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Ride and Groom
WORDS & IMAGES: Max Leonard
It was one of those gentle autumn days, mists and mellow fruitfulness and all that, which seem like a gift: as if the season is cosying up to you, to apologise in advance for the wind and the rain to come. The sign in a hairdresser's window in Woodford - "We Are In Presence of God" - seemed auspicious.
Some friends of mine have a tradition - only three years old, but it feels established already - of riding to each other’s weddings. The Ride and Groom, they call it.
First, this took them to Greece, then to France. This year, the destination was Leiston Abbey in Suffolk. Groomless (he was already there) but enthusiastic, three of us met early in east London. The plan, a sort of daytime Dunwich Dynamo, the annual overnight bike pilgrimage to Dunwich, out of London. Then turn right at Framlingham. Bob's your uncle.
As east London gave way to Epping, North Weald, High Roding then Great Dunmow, the mist lifted off the fields and the sun began to shine.
• There is an apple tree by the side of the road in Chelsworth groaning under the weight of the most delicious apples ever. Eve never had it so good.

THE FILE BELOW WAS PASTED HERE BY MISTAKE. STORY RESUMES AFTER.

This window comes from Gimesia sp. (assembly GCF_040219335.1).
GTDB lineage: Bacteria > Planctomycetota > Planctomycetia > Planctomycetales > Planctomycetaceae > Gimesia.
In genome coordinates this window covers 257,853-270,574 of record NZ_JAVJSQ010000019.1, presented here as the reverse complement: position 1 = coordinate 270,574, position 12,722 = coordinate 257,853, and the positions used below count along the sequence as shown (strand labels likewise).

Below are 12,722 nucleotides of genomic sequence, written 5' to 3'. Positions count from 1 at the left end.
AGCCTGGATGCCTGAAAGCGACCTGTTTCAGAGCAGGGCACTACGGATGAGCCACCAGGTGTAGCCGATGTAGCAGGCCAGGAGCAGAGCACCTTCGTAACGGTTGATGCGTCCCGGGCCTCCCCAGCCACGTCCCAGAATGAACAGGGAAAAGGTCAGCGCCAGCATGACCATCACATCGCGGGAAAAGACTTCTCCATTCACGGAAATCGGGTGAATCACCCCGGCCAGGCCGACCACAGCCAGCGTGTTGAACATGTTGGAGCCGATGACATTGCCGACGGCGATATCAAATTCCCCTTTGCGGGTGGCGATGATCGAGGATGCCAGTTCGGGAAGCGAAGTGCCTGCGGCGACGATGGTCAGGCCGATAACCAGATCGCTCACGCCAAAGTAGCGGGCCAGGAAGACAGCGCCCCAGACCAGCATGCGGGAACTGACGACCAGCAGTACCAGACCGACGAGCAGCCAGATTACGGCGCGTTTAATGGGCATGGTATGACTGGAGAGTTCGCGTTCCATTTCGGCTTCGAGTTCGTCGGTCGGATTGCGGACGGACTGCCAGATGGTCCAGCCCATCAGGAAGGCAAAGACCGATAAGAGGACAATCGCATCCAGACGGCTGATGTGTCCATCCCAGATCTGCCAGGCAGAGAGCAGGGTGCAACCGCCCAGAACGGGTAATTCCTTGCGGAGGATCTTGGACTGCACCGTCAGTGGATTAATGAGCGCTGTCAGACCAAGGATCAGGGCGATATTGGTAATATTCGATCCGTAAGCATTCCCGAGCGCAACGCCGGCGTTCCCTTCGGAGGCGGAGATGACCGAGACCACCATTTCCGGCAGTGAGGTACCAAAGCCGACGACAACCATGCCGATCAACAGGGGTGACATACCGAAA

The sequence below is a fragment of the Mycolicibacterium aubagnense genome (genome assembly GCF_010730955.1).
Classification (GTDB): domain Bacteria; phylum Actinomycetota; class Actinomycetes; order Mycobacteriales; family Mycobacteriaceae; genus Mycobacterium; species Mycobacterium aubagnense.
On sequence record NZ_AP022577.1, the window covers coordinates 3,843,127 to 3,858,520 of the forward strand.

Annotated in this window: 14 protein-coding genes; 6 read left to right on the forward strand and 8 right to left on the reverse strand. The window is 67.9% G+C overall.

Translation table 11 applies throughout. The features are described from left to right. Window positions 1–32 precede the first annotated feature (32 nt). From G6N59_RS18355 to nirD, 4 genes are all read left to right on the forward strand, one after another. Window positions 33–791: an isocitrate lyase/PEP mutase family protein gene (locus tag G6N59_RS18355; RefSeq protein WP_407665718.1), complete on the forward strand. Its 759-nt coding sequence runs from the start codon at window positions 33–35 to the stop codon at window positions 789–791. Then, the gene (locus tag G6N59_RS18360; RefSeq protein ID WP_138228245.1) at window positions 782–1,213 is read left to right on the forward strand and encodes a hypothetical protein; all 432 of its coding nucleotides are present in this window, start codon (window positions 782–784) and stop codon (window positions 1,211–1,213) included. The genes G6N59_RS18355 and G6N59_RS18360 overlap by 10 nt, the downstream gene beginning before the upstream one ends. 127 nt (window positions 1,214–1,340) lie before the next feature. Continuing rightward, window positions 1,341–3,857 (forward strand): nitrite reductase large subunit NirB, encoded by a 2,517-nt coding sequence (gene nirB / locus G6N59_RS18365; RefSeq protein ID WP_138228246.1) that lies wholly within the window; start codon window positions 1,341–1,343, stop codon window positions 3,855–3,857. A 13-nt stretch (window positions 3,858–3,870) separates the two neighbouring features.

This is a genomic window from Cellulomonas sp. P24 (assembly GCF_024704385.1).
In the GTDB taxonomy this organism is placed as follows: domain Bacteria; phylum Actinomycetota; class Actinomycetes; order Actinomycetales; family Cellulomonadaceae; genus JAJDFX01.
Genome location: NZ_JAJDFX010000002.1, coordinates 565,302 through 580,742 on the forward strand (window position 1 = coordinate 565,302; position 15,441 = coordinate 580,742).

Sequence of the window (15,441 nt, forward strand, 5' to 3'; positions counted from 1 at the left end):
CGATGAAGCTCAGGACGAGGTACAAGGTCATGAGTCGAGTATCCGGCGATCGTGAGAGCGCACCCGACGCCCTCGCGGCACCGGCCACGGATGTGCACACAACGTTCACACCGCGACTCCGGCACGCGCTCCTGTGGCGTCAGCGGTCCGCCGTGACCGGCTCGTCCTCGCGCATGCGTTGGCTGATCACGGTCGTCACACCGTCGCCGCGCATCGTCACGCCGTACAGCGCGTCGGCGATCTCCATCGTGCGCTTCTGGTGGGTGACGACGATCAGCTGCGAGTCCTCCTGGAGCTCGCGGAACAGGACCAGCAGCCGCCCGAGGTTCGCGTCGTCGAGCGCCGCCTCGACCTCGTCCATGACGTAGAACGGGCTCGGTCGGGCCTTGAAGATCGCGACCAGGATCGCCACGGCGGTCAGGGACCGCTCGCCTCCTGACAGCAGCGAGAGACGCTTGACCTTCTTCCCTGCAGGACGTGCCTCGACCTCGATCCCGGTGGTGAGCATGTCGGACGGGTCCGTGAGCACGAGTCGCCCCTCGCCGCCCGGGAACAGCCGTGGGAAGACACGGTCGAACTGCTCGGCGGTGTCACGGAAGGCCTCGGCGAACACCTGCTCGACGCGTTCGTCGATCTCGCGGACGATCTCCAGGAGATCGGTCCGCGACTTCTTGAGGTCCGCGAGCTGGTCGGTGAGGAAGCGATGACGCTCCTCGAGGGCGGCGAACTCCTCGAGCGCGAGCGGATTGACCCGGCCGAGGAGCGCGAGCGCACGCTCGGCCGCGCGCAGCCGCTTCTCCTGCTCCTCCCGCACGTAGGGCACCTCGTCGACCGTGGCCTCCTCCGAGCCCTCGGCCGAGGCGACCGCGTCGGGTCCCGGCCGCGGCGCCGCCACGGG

• The smell of fresh earth, as tractors turn fields from green to brown, spreads far across the countryside.
• Looking at said tractors, as the plough blades catch the low sun, is not a good idea.
• Men in shooting parties wear amazing coloured socks (vivid mustard was the best we saw, as we watched them in their carriages, trundling across the fields).
• Steamed syrup pudding with custard is such immense fuel it cannot be UCI legal.
• 190 kilometres riding side by side induces surprising frankness in your companions, including tales about their sexual history.
• By Saxmundham, you can feel the sea in the air, the salt sticks to your skin.
• The Normans, as far as church design goes, were pretty much one-trick ponies.
We rode past Leiston; rode until we hit the sea at Aldeburgh and couldn't go any further. Then we retraced the road north and arrived at the Abbey, fish and chips in hand, as the sun was setting behind the ruins. 190 kilometres. 30 churches, two mosques and a hairdresser's. The wedding, the next day, was a humanist affair.
- @CanyonUK Everyone loves a hug, thanks.
- @CanyonUK Do we win a prize?
- @c4shr Hello Kash, we're very sorry about that. We'll be in touch shortly to sort things out.
- RT @Strava: Are you ready for the @rapharacing #Festive500? we're challenging riders to clock 500 km between Christmas and NYE. http://t.co…
- RT @JeanzTweet: Yay! Won a nice wash bag & skincare kit at the @rapharacing #alpedquiz. First time ever i won a prize. You rock #teamrapha …
- @JeanzTweet You’re welcome Jens.
- Congrats to yesterday’s Alpe d'Quiz winner Ben Wooliscroft who won a pair of Rapha GT Shoes. Today's prize draw → http://t.co/h4frOXDYma
- RT @michaeltabtabai: @rapharacing #oneoftheseplease Custom Carter handmade chefs knife made here in Oregon by Mastersmith Murray Carter htt…
- @Johnlovesbikes they are in transit and should be here later this week. Thanks for checking in, sorry for the delay.
- RT @tubbytrotter: Yay! I've just won the stunning @rapharacing Womens softshell in the brilliant #AlpedQuiz bring on the winter weather htt…